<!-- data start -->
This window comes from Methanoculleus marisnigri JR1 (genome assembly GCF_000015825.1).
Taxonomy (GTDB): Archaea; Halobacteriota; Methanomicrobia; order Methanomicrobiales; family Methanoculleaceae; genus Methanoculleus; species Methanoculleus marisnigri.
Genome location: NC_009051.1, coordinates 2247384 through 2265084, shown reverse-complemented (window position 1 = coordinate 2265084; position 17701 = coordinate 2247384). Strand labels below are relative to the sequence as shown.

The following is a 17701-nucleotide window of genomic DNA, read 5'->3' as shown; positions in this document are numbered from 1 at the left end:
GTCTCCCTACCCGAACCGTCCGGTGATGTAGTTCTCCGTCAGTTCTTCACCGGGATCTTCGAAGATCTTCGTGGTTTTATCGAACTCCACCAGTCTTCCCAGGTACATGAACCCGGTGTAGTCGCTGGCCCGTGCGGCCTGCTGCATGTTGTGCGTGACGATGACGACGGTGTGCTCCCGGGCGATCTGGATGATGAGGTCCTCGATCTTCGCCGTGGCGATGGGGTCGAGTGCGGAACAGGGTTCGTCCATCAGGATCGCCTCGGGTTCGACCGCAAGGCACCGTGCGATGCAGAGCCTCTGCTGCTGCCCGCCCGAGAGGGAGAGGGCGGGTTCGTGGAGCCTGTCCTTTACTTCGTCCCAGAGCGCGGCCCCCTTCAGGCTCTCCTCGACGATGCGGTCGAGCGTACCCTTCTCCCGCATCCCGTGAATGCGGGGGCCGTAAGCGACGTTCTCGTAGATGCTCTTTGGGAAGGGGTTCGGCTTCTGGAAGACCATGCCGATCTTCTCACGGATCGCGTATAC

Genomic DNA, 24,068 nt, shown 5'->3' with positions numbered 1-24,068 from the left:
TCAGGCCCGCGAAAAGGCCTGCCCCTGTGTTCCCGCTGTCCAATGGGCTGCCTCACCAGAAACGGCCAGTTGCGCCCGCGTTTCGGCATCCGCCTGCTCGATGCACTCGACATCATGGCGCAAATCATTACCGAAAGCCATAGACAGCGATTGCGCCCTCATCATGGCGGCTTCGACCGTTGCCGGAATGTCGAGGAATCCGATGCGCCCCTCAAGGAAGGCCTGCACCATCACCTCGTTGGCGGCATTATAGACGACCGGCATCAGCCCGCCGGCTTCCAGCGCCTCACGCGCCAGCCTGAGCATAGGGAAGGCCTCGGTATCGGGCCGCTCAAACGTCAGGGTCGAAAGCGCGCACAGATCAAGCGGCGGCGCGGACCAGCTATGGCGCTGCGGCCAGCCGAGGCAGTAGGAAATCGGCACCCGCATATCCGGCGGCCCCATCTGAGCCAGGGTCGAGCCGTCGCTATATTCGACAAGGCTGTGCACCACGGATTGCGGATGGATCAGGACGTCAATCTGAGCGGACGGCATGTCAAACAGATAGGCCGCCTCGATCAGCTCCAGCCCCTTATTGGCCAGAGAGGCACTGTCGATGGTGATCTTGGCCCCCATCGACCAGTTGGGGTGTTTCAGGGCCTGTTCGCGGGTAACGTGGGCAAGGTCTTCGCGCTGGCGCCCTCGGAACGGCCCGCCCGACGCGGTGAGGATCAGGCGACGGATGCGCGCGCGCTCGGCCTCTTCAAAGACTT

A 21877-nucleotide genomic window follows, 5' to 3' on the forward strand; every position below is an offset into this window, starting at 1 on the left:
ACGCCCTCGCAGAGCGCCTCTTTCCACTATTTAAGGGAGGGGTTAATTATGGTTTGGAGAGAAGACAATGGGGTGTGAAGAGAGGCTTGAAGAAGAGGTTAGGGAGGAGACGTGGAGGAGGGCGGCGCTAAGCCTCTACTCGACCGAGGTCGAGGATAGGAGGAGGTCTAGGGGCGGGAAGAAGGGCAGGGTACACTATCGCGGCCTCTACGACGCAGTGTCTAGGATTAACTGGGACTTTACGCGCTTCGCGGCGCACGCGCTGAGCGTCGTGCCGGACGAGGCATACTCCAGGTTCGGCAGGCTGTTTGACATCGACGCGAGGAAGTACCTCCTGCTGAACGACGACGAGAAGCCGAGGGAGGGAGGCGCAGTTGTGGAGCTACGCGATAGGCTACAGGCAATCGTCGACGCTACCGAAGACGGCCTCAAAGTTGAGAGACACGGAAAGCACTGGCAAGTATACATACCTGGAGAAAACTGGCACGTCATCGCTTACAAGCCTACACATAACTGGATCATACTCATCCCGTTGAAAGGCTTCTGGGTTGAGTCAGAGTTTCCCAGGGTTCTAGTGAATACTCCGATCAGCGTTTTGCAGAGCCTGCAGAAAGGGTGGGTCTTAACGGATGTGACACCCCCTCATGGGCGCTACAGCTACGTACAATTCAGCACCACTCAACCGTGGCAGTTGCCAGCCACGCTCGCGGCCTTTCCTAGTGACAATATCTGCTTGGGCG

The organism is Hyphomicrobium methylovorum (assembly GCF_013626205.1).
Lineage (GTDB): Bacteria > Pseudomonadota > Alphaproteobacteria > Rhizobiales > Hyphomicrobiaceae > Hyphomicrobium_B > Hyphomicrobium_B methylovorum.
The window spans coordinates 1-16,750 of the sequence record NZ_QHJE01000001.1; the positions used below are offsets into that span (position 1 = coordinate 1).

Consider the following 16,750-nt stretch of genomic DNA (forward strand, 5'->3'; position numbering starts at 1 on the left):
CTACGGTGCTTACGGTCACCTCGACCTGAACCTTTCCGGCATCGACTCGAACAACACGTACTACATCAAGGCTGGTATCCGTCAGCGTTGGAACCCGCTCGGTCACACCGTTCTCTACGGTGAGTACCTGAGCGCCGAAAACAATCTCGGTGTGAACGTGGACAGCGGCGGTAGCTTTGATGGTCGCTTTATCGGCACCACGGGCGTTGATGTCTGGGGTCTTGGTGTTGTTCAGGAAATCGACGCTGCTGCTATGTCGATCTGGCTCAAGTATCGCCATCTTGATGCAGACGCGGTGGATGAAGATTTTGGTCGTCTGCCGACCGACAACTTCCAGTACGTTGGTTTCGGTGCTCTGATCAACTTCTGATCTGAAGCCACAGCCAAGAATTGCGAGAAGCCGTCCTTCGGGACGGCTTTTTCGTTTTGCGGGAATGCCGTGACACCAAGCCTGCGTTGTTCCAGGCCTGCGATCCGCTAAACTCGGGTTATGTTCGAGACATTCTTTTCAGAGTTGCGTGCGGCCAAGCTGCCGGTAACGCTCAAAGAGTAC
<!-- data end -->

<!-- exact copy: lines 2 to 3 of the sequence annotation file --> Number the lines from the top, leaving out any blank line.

Taxonomy (GTDB): Archaea; Halobacteriota; Methanomicrobia; order Methanomicrobiales; family Methanoculleaceae; genus Methanoculleus; species Methanoculleus marisnigri.
Genome location: NC_009051.1, coordinates 2247384 through 2265084, shown reverse-complemented (window position 1 = coordinate 2265084; position 17701 = coordinate 2247384). Strand labels below are relative to the sequence as shown.